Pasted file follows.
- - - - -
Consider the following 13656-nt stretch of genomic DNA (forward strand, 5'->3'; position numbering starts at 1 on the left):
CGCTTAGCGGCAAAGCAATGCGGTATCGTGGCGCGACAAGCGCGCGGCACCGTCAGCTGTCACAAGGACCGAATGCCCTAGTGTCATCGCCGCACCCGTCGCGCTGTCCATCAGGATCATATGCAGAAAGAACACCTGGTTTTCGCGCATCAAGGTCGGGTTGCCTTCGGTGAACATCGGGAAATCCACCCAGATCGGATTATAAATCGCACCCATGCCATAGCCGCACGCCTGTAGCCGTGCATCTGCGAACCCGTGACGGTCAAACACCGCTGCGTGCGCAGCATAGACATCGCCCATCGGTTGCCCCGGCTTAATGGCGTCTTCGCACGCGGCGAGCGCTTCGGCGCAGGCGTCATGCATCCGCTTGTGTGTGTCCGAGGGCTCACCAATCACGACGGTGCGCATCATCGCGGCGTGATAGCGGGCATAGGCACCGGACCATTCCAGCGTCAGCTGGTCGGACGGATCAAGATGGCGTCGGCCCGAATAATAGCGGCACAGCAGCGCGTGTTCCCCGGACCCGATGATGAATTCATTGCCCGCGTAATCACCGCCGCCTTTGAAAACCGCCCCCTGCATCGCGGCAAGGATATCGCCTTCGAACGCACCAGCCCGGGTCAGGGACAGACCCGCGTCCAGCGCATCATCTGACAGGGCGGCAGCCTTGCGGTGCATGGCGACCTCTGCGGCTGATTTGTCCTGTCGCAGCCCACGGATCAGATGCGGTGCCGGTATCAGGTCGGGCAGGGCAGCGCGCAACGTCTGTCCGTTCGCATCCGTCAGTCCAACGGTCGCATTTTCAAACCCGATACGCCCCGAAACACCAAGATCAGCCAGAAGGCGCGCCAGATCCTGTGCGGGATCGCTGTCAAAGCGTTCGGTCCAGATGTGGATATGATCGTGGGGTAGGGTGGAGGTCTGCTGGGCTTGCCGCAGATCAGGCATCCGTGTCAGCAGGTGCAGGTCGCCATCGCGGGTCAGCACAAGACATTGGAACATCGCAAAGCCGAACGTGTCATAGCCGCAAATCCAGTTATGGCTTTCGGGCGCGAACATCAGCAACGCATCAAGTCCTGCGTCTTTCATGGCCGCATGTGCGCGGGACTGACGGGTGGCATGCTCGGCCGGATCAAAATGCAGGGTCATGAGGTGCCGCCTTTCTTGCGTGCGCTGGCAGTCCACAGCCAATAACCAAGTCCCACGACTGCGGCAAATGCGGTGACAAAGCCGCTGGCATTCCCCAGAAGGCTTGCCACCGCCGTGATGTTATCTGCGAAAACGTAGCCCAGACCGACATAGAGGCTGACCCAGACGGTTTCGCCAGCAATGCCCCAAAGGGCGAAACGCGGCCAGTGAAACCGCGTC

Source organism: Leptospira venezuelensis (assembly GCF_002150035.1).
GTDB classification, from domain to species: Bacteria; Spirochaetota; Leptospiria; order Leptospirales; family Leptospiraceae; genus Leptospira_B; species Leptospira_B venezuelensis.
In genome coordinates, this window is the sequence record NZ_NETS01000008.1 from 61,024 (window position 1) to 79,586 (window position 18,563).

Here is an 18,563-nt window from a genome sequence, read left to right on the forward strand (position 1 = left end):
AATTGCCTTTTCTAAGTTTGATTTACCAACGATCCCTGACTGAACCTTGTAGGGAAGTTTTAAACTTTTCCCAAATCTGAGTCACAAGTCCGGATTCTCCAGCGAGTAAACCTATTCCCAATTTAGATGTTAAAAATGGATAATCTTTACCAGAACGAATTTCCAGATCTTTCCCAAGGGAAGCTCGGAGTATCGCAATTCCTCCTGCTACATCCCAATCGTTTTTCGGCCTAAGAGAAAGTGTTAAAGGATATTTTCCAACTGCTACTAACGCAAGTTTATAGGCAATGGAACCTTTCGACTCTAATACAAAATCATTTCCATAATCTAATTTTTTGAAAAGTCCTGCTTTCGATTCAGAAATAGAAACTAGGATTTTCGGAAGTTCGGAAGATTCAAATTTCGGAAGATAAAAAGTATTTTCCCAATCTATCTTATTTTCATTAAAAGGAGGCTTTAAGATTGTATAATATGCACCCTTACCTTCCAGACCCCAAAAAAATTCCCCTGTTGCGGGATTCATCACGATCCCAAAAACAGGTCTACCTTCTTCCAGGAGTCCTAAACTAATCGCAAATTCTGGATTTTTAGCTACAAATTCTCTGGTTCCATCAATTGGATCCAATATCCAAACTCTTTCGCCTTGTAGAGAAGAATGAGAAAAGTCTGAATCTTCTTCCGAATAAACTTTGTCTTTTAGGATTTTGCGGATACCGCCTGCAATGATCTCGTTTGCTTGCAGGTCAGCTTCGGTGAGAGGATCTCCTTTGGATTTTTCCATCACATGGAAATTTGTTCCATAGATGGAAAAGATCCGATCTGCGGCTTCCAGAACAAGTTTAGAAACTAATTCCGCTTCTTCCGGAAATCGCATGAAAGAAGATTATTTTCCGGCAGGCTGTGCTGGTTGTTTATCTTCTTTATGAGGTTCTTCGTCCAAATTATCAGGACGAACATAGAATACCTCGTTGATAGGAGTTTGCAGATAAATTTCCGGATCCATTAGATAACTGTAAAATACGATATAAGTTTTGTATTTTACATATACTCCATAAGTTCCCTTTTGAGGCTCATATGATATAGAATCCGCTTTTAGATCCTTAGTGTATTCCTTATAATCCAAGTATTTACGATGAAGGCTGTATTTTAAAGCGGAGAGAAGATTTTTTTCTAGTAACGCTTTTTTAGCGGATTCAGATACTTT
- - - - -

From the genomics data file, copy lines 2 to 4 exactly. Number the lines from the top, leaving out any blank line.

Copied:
CGCTTAGCGGCAAAGCAATGCGGTATCGTGGCGCGACAAGCGCGCGGCACCGTCAGCTGTCACAAGGACCGAATGCCCTAGTGTCATCGCCGCACCCGTCGCGCTGTCCATCAGGATCATATGCAGAAAGAACACCTGGTTTTCGCGCATCAAGGTCGGGTTGCCTTCGGTGAACATCGGGAAATCCACCCAGATCGGATTATAAATCGCACCCATGCCATAGCCGCACGCCTGTAGCCGTGCATCTGCGAACCCGTGACGGTCAAACACCGCTGCGTGCGCAGCATAGACATCGCCCATCGGTTGCCCCGGCTTAATGGCGTCTTCGCACGCGGCGAGCGCTTCGGCGCAGGCGTCATGCATCCGCTTGTGTGTGTCCGAGGGCTCACCAATCACGACGGTGCGCATCATCGCGGCGTGATAGCGGGCATAGGCACCGGACCATTCCAGCGTCAGCTGGTCGGACGGATCAAGATGGCGTCGGCCCGAATAATAGCGGCACAGCAGCGCGTGTTCCCCGGACCCGATGATGAATTCATTGCCCGCGTAATCACCGCCGCCTTTGAAAACCGCCCCCTGCATCGCGGCAAGGATATCGCCTTCGAACGCACCAGCCCGGGTCAGGGACAGACCCGCGTCCAGCGCATCATCTGACAGGGCGGCAGCCTTGCGGTGCATGGCGACCTCTGCGGCTGATTTGTCCTGTCGCAGCCCACGGATCAGATGCGGTGCCGGTATCAGGTCGGGCAGGGCAGCGCGCAACGTCTGTCCGTTCGCATCCGTCAGTCCAACGGTCGCATTTTCAAACCCGATACGCCCCGAAACACCAAGATCAGCCAGAAGGCGCGCCAGATCCTGTGCGGGATCGCTGTCAAAGCGTTCGGTCCAGATGTGGATATGATCGTGGGGTAGGGTGGAGGTCTGCTGGGCTTGCCGCAGATCAGGCATCCGTGTCAGCAGGTGCAGGTCGCCATCGCGGGTCAGCACAAGACATTGGAACATCGCAAAGCCGAACGTGTCATAGCCGCAAATCCAGTTATGGCTTTCGGGCGCGAACATCAGCAACGCATCAAGTCCTGCGTCTTTCATGGCCGCATGTGCGCGGGACTGACGGGTGGCATGCTCGGCCGGATCAAAATGCAGGGTCATGAGGTGCCGCCTTTCTTGCGTGCGCTGGCAGTCCACAGCCAATAACCAAGTCCCACGACTGCGGCAAATGCGGTGACAAAGCCGCTGGCATTCCCCAGAAGGCTTGCCACCGCCGTGATGTTATCTGCGAAAACGTAGCCCAGACCGACATAGAGGCTGACCCAGACGGTTTCGCCAGCAATGCCCCAAAGGGCGAAACGCGGCCAGTGAAACCGCGTC

Source organism: Leptospira venezuelensis (assembly GCF_002150035.1).
GTDB classification, from domain to species: Bacteria; Spirochaetota; Leptospiria; order Leptospirales; family Leptospiraceae; genus Leptospira_B; species Leptospira_B venezuelensis.